Three patrols cars full of Bibb County sheriff’s deputies arrived at the teen’s residence after being alerted of the video stream, with Sheriff David Davis telling the Macon Telegraph, "It’s a good thing that the people watching this called it in … Those people did the right thing."
Medics arrived as well, and the teen was taken to the hospital and pronounced to be in good condition on Wednesday.
"We are a voyeuristic society," Davis said. "It’s really troubling that you have things like this, to have access to people being able to put something up live, as it happens … We see more often that it ends in regret."
Atlanta saw this regret in December, when a 12-year-old girl streamed her suicide online after claiming a family member sexually abused her. She was dead by time authorities arrived.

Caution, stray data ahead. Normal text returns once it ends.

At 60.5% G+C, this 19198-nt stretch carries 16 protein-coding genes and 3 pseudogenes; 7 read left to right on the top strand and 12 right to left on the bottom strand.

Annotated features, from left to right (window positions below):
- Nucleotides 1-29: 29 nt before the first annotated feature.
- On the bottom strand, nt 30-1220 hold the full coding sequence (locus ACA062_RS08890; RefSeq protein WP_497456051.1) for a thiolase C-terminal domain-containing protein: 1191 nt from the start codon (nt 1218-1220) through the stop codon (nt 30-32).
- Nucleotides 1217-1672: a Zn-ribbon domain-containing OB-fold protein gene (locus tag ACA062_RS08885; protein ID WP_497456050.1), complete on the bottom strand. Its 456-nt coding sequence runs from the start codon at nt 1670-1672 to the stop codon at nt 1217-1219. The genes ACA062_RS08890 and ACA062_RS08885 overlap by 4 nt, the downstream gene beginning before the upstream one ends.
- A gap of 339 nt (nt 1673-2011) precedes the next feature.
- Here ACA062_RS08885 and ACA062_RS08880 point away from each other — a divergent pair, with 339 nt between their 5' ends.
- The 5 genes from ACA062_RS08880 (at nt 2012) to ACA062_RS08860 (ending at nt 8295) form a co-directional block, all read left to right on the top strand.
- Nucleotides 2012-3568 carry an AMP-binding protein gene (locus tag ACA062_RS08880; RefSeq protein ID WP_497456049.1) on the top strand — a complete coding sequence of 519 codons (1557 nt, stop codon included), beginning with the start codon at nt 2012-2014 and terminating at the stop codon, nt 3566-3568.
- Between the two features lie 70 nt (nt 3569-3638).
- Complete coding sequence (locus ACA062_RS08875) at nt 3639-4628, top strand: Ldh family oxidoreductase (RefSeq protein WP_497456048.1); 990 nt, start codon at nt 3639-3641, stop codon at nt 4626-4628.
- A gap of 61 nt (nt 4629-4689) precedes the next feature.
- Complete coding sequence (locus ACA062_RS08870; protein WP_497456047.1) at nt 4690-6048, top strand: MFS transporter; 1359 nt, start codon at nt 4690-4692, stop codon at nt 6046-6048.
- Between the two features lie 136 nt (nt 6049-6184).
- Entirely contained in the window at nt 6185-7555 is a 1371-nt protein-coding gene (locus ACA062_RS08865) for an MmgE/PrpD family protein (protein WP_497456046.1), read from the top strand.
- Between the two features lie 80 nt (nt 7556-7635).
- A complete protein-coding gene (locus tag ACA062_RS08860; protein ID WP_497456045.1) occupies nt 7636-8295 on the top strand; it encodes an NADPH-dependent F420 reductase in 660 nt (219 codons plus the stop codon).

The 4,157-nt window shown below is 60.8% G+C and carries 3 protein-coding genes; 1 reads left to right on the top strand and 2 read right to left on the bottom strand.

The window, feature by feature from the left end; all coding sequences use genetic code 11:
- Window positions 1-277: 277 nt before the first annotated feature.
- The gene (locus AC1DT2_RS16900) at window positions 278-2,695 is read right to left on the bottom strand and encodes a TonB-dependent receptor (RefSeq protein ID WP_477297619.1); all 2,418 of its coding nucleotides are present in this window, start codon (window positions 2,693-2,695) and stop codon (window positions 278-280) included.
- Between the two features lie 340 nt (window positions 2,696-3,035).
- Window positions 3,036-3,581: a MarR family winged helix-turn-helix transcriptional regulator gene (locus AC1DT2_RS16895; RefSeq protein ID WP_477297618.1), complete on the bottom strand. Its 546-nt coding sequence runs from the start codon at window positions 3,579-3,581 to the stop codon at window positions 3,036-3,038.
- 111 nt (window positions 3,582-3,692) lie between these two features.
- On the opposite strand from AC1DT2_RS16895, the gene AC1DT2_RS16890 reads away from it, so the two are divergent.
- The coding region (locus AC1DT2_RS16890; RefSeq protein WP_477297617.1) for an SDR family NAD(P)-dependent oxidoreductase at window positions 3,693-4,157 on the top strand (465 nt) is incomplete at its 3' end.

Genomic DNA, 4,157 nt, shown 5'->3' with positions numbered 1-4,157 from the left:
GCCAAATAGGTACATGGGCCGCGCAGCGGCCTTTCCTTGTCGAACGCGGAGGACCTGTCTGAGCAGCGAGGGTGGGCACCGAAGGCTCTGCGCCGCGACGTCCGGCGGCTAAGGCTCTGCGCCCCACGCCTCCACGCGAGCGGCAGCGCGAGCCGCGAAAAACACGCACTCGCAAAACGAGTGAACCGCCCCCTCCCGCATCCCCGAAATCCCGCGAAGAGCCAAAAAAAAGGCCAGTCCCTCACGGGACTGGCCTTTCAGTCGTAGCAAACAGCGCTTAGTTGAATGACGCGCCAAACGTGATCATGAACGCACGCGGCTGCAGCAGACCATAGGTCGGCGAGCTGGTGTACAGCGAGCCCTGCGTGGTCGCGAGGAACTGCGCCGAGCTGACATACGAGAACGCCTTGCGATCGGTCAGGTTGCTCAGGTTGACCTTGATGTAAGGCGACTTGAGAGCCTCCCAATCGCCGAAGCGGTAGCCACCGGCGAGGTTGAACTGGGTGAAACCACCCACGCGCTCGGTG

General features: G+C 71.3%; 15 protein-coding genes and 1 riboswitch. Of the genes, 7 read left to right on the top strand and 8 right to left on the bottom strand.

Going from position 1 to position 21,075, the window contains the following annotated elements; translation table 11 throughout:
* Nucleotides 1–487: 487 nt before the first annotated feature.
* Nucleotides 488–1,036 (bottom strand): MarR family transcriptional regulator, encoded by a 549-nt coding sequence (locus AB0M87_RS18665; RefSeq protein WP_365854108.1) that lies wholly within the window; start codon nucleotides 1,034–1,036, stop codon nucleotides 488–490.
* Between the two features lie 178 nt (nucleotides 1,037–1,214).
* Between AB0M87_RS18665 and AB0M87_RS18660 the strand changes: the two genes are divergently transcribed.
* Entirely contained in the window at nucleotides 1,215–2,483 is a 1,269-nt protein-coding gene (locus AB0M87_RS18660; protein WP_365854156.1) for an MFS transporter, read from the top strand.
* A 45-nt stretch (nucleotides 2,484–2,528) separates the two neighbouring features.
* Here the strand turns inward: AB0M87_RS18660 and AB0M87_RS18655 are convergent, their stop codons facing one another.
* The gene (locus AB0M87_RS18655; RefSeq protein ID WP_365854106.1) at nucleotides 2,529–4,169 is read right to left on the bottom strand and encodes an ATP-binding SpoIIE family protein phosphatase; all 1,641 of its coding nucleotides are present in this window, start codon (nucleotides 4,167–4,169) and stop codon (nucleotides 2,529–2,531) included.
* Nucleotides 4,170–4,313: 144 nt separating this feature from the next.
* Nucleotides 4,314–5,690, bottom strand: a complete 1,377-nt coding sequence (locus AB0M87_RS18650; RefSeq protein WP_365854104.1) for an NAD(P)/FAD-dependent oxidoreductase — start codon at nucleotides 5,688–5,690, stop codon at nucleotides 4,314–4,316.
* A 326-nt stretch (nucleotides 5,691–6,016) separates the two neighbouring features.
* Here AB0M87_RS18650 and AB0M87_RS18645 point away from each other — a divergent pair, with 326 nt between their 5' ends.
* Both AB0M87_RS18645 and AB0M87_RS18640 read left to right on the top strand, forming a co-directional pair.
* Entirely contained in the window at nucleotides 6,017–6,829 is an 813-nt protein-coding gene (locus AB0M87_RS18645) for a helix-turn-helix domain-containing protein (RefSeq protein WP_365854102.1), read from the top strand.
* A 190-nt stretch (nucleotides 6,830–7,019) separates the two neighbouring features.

A number of violent incidents have been livestreamed on Facebook of late. In April, 40 people watched as a teenage girl in Chicago was raped by two teenage boys, though none of the users alerted law enforcement.
The girl subsequently faced harassment and bullying from neighborhood kids and was forced to leave her home to stay with a relative.
Police Superintendent Eddie Johnson said at the time, "It just disgusts me that people could look at those videos and not pick up the phone and dial 911.”
Other livestreamed suicides, from Alabama to Mumbai, have shown up on Facebook over the past few months.
Steve Stephens, a Cleveland, Ohio, man who shot and killed an elderly man at random in April, recorded the killing and posted it to Facebook as well.